LONDON (Reuters) – Investors in private equity funds see returns falling from recent heady levels but remain confident they will stay within the 15 to 20 percent range, research and consultancy group Preqin said.
Private equity investors have enjoyed exceptional returns in recent years as readily available debt allowed them to exit investments at high valuations.
But as debt for deals dries up and company valuations fall, private equity funds are expected to hold onto their assets for longer until exits can be achieved at favourable levels.
Preqin said a poll of 100 private equity investors worldwide showed they expect gross returns to be about 150 basis points lower in the coming five years than in the past five years, with the average return seen at 17.4 percent.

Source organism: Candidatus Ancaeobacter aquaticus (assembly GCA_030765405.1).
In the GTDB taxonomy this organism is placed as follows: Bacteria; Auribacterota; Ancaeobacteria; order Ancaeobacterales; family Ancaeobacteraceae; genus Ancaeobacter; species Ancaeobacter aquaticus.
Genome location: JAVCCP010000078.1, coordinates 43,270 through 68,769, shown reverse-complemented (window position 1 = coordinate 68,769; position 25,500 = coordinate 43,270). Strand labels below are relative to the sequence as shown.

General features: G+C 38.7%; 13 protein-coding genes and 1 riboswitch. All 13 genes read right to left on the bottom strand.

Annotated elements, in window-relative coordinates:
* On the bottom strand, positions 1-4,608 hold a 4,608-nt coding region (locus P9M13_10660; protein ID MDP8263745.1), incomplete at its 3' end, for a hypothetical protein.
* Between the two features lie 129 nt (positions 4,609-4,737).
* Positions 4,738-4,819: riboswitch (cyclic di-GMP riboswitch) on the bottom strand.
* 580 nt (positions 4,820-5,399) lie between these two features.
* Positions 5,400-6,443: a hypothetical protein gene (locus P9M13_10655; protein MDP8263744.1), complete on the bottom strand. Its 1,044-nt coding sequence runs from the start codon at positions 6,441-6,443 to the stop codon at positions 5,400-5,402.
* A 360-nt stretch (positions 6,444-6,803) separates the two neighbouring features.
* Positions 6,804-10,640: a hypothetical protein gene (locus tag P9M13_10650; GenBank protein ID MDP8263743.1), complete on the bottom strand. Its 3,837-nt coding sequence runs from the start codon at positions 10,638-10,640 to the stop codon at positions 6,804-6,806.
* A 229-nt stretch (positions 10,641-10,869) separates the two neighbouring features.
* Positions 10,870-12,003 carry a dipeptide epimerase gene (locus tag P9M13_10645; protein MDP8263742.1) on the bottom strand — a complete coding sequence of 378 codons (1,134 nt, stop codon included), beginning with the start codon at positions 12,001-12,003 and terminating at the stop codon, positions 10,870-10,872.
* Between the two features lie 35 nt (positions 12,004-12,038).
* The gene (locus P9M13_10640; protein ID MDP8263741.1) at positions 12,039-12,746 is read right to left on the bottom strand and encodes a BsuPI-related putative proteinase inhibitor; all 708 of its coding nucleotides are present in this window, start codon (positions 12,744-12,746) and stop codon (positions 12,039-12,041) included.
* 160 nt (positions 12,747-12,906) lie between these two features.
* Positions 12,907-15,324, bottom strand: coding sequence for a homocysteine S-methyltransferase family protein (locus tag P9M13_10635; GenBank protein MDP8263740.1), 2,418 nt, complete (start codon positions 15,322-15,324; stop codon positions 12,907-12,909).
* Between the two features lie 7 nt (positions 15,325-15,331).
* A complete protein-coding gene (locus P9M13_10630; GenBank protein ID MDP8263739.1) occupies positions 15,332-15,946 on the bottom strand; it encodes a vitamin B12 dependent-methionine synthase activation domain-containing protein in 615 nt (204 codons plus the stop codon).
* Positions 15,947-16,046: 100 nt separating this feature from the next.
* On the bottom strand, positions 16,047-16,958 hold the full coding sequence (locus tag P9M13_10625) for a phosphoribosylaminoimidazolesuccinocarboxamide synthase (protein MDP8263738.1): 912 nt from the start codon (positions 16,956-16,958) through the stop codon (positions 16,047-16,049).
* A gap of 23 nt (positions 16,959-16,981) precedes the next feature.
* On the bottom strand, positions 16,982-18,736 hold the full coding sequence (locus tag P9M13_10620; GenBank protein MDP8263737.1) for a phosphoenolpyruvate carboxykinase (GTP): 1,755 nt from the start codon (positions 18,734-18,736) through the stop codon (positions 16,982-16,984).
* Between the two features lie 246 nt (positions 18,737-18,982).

Billy Gilmore, investment director at Scottish Widows Investment Partnership’s private equity arm, echoed those findings in comments to Reuters earlier this week. He said: “I think we are in period where holding periods are going to be longer so, other things being equal, internal rates of return are going to decline.”
“We still feel it is possible to make substantial money multiples in private equity,” he said, adding he expects private equity to continue to outperform the stock market over the long term. (Reporting by Simon Meads; Editing by Erica Billingham)